What does mean “to glorify God”, or “to give glory to your Father who is in heaven”? To glorify God means to be the living proof in this world of the existence of God. God is not someone, some “big brother”, who lives outside the world. He is present in this world; He is the Holy transcendent dimension of this world. That is the profound meaning of the Incarnation. “The Holy, the Son of God” (Luke 1:35), “the Word of God, who ‘was in the beginning with God”, He “through whom all things were made”, He in whom “was life, and the life was the light of he world” (John 1: 1-4), came “to dwell among us” (John 1:14) to “make his home with us” (John 14: 23).

By our holy deeds we manifest his presence. There is a difference between “the existence” and “the presence”. To the atheists who don’t believe in God, we cannot prove the “existence” of God somewhere in the sky, but we can manifest his “presence” in us by our holy deeds. We are called to be the continuation of the Incarnation. In Him Who is the Son of God we also become sons of God, in Him who is the light of the world we become the light of the world. We are responsible of manifesting the presence of God in this world. There is a permanent battle between atheism and faith, between darkness and light. And in this battle, the destiny of the world depends on us. God has overcome darkness when He created the world, as we read in the first chapter of the Book of Genesis “In the beginning, when God created the heavens and the earth, the earth was a formless wasteland, and darkness covered the abyss, while a might wind swept over the waters. Then God said, ‘Let there be light’, and there was light” (1:1-3).”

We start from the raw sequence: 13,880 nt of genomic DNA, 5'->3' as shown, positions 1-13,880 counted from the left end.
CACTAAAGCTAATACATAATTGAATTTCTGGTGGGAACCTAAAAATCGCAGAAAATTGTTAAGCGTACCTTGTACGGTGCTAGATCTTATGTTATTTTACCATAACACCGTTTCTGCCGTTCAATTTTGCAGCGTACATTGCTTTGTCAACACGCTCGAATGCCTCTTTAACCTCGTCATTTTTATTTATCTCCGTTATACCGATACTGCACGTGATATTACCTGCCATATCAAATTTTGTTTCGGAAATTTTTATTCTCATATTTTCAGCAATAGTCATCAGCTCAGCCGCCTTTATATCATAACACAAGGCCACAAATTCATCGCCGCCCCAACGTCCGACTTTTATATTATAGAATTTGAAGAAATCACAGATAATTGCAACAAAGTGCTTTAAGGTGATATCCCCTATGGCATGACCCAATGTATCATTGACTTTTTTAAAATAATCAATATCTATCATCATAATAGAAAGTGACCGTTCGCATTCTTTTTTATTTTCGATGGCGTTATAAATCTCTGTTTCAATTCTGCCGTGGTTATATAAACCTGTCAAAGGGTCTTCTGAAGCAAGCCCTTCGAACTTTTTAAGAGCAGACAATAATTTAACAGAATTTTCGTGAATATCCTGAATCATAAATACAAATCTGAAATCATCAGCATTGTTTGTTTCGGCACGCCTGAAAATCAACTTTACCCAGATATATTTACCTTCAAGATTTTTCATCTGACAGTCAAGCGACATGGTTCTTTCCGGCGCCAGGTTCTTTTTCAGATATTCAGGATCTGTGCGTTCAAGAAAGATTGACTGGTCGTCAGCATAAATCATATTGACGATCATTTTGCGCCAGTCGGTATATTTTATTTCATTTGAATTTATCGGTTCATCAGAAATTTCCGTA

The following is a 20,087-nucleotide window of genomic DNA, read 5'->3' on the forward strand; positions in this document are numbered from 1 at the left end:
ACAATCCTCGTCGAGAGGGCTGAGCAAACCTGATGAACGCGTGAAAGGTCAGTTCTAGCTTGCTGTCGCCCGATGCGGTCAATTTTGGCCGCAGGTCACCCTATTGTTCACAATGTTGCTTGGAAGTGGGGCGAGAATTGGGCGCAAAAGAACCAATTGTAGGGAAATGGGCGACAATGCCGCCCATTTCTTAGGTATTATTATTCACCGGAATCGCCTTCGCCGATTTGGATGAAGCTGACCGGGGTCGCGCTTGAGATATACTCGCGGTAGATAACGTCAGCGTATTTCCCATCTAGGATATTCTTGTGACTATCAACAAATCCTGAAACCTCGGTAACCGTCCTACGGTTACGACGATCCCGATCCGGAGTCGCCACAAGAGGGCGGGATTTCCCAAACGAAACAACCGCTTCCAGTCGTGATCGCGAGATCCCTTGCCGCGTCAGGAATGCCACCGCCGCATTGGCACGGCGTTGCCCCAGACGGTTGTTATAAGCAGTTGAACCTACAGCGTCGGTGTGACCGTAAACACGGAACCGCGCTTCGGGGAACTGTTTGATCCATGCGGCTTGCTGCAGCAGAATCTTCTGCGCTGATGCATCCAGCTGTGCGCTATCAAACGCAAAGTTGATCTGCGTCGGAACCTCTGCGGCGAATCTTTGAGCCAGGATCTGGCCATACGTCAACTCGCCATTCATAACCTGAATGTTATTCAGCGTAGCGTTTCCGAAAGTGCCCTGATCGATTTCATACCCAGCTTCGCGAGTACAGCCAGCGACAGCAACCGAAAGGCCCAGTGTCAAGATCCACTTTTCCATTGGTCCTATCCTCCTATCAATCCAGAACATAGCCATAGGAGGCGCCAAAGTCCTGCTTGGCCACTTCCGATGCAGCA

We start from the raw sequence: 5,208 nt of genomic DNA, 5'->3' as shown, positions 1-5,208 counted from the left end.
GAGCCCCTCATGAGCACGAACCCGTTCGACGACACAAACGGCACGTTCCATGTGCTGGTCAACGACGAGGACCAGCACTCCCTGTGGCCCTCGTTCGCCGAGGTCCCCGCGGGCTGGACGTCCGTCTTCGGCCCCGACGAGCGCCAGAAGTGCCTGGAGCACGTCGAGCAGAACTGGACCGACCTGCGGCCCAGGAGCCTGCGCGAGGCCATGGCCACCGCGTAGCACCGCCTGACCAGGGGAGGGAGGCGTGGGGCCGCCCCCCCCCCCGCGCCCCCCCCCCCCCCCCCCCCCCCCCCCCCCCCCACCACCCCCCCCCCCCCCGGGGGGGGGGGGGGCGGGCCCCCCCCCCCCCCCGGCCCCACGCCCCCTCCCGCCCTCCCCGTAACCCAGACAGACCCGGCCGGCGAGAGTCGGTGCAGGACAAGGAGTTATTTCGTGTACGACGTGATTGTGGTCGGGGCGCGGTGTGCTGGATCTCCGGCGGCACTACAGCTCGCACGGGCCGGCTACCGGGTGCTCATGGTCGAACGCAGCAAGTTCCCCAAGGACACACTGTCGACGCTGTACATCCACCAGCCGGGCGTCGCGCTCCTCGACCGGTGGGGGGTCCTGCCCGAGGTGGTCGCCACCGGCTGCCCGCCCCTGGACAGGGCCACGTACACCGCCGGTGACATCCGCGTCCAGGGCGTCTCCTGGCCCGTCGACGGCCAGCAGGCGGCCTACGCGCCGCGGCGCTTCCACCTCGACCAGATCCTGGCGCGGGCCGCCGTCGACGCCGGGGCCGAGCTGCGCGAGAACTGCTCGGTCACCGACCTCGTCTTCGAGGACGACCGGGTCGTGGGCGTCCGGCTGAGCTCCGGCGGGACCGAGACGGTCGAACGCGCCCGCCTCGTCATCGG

With the Incarnation of the Word of God in Jesus Christ there is a new beginning, as we read in the first chapter of the Gospel of John: “In the beginning was the Word, and the Word was with God, and the Word was God… In him was life, and the life was the light of men”. Then he adds: “The light shines in the darkness, and the darkness has not overcome it” (1:5).

We believe that Jesus Christ is the divine and eternal light of the world; we believe that, in spite of all the evils in the world, darkness cannot overcome this divine and eternal light. And we say with St. Paul in his second letter to the Corinthians: “For it is the God who said, ‘let light shine out of darkness’ who has shone in our hearts to give the light of the knowledge of the glory of God in the face of Christ” (4:6).

We conclude with the following recommendation of St. Paul in his letter to the Romans “It is full time now for you to wake from sleep. For salvation is nearer to us now than when we first believed; the night is far gone, the day is at hand. Let us then cast off the works of darkness and put on the armor of light; let us conduct ourselves becomingly as in the day, not in reveling and drunkenness, not in debauchery and licentiousness, not in quarreling and jealousy. But put on the Lord Jesus Christ, and make no provision for the flesh, to gratify its desires” (13: 11-14).


Lord Jesus Christ I confess that I have sinned against you, against God, against the Truth, against the Light. I have lived in darkness; I have done the deeds of darkness. Now I repent of my sins, I want to start a new life with you, a life of holiness, and a life of light. Be my strength and my help. For with you is the fountain of life, and in your light we shall see the eternal light in this life and in the life to come. Amen